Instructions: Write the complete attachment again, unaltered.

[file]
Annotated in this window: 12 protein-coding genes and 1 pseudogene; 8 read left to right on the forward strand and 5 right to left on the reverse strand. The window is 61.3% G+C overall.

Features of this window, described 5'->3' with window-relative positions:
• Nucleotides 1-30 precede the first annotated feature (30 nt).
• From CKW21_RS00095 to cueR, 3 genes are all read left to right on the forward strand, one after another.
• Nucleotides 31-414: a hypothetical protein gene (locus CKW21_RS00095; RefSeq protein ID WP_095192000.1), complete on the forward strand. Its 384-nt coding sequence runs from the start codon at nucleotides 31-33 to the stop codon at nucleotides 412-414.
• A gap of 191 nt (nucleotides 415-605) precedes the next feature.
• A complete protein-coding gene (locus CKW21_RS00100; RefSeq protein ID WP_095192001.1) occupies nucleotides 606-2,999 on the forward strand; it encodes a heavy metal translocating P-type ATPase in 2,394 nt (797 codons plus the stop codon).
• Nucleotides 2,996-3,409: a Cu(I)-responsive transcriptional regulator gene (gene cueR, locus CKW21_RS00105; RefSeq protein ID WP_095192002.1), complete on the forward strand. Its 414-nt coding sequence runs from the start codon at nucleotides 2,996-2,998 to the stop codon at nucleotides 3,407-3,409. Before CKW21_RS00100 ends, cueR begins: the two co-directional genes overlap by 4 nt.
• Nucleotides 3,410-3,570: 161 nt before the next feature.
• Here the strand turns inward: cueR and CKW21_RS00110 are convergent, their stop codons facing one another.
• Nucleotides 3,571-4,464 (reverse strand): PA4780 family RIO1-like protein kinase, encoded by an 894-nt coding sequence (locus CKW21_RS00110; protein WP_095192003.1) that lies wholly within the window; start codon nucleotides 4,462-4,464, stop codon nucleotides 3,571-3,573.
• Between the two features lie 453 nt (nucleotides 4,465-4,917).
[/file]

Annotated in this window: 12 protein-coding genes and 1 pseudogene; 8 read left to right on the forward strand and 5 right to left on the reverse strand. The window is 61.3% G+C overall.

Features of this window, described 5'->3' with window-relative positions:
• Nucleotides 1-30 precede the first annotated feature (30 nt).
• From CKW21_RS00095 to cueR, 3 genes are all read left to right on the forward strand, one after another.
• Nucleotides 31-414: a hypothetical protein gene (locus CKW21_RS00095; RefSeq protein ID WP_095192000.1), complete on the forward strand. Its 384-nt coding sequence runs from the start codon at nucleotides 31-33 to the stop codon at nucleotides 412-414.
• A gap of 191 nt (nucleotides 415-605) precedes the next feature.
• A complete protein-coding gene (locus CKW21_RS00100; RefSeq protein ID WP_095192001.1) occupies nucleotides 606-2,999 on the forward strand; it encodes a heavy metal translocating P-type ATPase in 2,394 nt (797 codons plus the stop codon).
• Nucleotides 2,996-3,409: a Cu(I)-responsive transcriptional regulator gene (gene cueR, locus CKW21_RS00105; RefSeq protein ID WP_095192002.1), complete on the forward strand. Its 414-nt coding sequence runs from the start codon at nucleotides 2,996-2,998 to the stop codon at nucleotides 3,407-3,409. Before CKW21_RS00100 ends, cueR begins: the two co-directional genes overlap by 4 nt.
• Nucleotides 3,410-3,570: 161 nt before the next feature.
• Here the strand turns inward: cueR and CKW21_RS00110 are convergent, their stop codons facing one another.
• Nucleotides 3,571-4,464 (reverse strand): PA4780 family RIO1-like protein kinase, encoded by an 894-nt coding sequence (locus CKW21_RS00110; protein WP_095192003.1) that lies wholly within the window; start codon nucleotides 4,462-4,464, stop codon nucleotides 3,571-3,573.
• Between the two features lie 453 nt (nucleotides 4,465-4,917).